In pregnant women or those who should avoid radiation exposure, an ultrasound examination may be done to help establish the diagnosis.
What is the treatment for kidney stones? How long does it take to pass a kidney stone?
Most kidney stones eventually pass through the urinary tract on their own within 48 hours, with ample fluid intake. Ketorolac (Toradol), an injectable anti-inflammatory drug, and narcotics may be used for pain control when over-the-counter pain control medications are not effective. Toradol, aspirin, and NSAIDs must be avoided if lithotripsy is to be done because of the increased risk of bleeding or if there is impaired kidney function. Intravenous pain medications can be given when nausea and vomiting are present.
Although there are no proven home remedies to dissolve kidney stones, home treatment may be considered for patients who have a known history of kidney stones. Since most kidney stones, given time, will pass through the ureter to the bladder on their own, treatment is directed toward the control of symptoms. Home care in this case includes the consumption of plenty of fluids. Acetaminophen (Tylenol) may be used as pain medication if there is no contraindication to its use. If further pain medication is needed, stronger narcotic pain medications may be recommended.
Several factors influence the ability to pass a stone. These include the size of the person, prior stone passage, prostate enlargement, pregnancy, and the size of the stone. A 4 mm stone has an 80% chance of passage while a 5 mm stone has a 20% chance. Stones larger than 9 mm to 10 mm rarely pass without specific treatment.
Some medications have been used to increase the passage rates of kidney stones. These include calcium channel blockers such as nifedipine (Adalat, Procardia, Afeditab, Nifediac) and alpha-blockers such as tamsulosin (Flomax). These drugs may be prescribed to some people who have stones that do not rapidly pass through the urinary tract.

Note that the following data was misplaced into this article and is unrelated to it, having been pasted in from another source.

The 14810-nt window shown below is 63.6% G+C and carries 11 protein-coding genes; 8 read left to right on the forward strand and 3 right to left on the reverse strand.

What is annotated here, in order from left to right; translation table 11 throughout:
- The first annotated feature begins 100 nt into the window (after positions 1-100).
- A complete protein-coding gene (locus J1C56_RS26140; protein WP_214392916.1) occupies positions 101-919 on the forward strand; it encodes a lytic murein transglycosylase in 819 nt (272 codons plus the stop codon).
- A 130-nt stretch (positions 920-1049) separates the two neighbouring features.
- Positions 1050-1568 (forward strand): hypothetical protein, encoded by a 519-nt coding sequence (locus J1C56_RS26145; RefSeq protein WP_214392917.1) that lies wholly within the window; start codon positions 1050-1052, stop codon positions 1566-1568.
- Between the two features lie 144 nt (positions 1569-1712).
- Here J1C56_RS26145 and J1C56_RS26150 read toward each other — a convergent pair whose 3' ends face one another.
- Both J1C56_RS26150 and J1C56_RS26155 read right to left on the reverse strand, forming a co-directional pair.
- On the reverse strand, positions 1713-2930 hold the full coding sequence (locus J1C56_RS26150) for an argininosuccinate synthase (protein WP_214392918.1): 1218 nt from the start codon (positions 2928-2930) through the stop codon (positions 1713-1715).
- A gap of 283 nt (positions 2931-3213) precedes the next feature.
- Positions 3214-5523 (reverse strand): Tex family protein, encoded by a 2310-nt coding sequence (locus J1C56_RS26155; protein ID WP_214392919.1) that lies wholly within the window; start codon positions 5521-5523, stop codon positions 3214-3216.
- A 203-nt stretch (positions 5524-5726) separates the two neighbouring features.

For kidney stones that do not pass on their own, a procedure called lithotripsy is often used. In this procedure, shock waves are used to break up a large stone into smaller pieces that can then pass through the urinary system.
Surgical techniques have also been developed to remove kidney stones when other treatment methods are not effective. This may be done through a small incision in the skin (percutaneous nephrolithotomy) or through an instrument known as a ureteroscope passed through the urethra and bladder up into the ureter.
Is it possible to prevent kidney stones?
Rather than having to undergo treatment, it is best to avoid kidney stones in the first place when possible. It can be especially helpful to drink more water since low fluid intake and dehydration are major risk factors for kidney stone formation.
Depending on the cause of the kidney stones and an individual's medical history, changes in the diet or medications are sometimes recommended to decrease the likelihood of developing further kidney stones. If one has passed a stone, it can be particularly helpful to have it analyzed in a laboratory to determine the precise type of stone so specific prevention measures can be considered.
People who have a tendency to form calcium oxalate kidney stones may be advised to limit their consumption of foods high in oxalates, such as spinach, rhubarb, Swiss chard, beets, wheat germ, and peanuts. Also drinking lemon juice or lemonade may be helpful in preventing kidney stones.
What is the prognosis for kidney stones?
Most kidney stones will pass on their own, and successful treatments have been developed to remove larger stones or stones that do not pass. People who have had a kidney stone remain at risk for future stones throughout their lives.
Are home remedies effective for kidney stones?
For some people who have had many kidney stones, home care may be appropriate. When passing a kidney stone, drinking lots of fluid is important. In fact, this is the most important home care measure. Medications may help control the pain (as described previously). However, if it is the first time one has had symptoms suggestive of a kidney stone, it is important to see a doctor right away.
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"Kidney Stones in Adults." National Kidney & Urologic Diseases Information Clearinghouse. Sept. 2, 2010. <http://kidney.niddk.nih.gov/Kudiseases/pubs/stonesadults/>
Shekarriz, Bijan. "Hyperoxaluria." Medscape.com. Apr. 5, 2013. <http://emedicine.medscape.com/article/444683-overview>.
Wolf Jr., J. Stuart. "Nephrolithiasis." Medscape.com. September 26, 2015. <http://emedicine.medscape.com/article/437096-overview>